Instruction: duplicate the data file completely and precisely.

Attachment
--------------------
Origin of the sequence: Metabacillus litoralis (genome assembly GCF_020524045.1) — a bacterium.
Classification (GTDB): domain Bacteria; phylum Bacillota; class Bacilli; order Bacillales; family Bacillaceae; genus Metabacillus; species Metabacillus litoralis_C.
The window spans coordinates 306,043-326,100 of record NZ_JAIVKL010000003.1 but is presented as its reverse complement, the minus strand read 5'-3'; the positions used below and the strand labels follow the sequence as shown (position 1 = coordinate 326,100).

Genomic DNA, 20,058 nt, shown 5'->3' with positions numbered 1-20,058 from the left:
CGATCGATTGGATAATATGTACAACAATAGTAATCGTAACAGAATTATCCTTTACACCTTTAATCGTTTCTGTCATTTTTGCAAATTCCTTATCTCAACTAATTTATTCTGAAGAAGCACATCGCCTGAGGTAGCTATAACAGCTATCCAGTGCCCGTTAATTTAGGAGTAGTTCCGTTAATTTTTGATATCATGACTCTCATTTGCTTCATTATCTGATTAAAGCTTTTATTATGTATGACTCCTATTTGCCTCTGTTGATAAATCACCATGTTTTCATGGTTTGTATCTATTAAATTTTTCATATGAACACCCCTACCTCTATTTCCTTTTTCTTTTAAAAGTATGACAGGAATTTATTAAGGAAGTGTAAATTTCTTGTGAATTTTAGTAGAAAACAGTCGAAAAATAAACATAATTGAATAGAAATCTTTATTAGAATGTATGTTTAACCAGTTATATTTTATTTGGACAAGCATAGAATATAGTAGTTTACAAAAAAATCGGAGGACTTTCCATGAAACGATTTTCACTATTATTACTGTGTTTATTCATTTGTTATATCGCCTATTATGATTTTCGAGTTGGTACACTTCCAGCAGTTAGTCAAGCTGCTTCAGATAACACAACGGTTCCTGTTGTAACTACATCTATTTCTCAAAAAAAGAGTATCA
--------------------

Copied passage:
Origin of the sequence: Metabacillus litoralis (genome assembly GCF_020524045.1) — a bacterium.
Classification (GTDB): domain Bacteria; phylum Bacillota; class Bacilli; order Bacillales; family Bacillaceae; genus Metabacillus; species Metabacillus litoralis_C.
The window spans coordinates 306,043-326,100 of record NZ_JAIVKL010000003.1 but is presented as its reverse complement, the minus strand read 5'-3'; the positions used below and the strand labels follow the sequence as shown (position 1 = coordinate 326,100).

Genomic DNA, 20,058 nt, shown 5'->3' with positions numbered 1-20,058 from the left:
CGATCGATTGGATAATATGTACAACAATAGTAATCGTAACAGAATTATCCTTTACACCTTTAATCGTTTCTGTCATTTTTGCAAATTCCTTATCTCAACTAATTTATTCTGAAGAAGCACATCGCCTGAGGTAGCTATAACAGCTATCCAGTGCCCGTTAATTTAGGAGTAGTTCCGTTAATTTTTGATATCATGACTCTCATTTGCTTCATTATCTGATTAAAGCTTTTATTATGTATGACTCCTATTTGCCTCTGTTGATAAATCACCATGTTTTCATGGTTTGTATCTATTAAATTTTTCATATGAACACCCCTACCTCTATTTCCTTTTTCTTTTAAAAGTATGACAGGAATTTATTAAGGAAGTGTAAATTTCTTGTGAATTTTAGTAGAAAACAGTCGAAAAATAAACATAATTGAATAGAAATCTTTATTAGAATGTATGTTTAACCAGTTATATTTTATTTGGACAAGCATAGAATATAGTAGTTTACAAAAAAATCGGAGGACTTTCCATGAAACGATTTTCACTATTATTACTGTGTTTATTCATTTGTTATATCGCCTATTATGATTTTCGAGTTGGTACACTTCCAGCAGTTAGTCAAGCTGCTTCAGATAACACAACGGTTCCTGTTGTAACTACATCTATTTCTCAAAAAAAGAGTATCA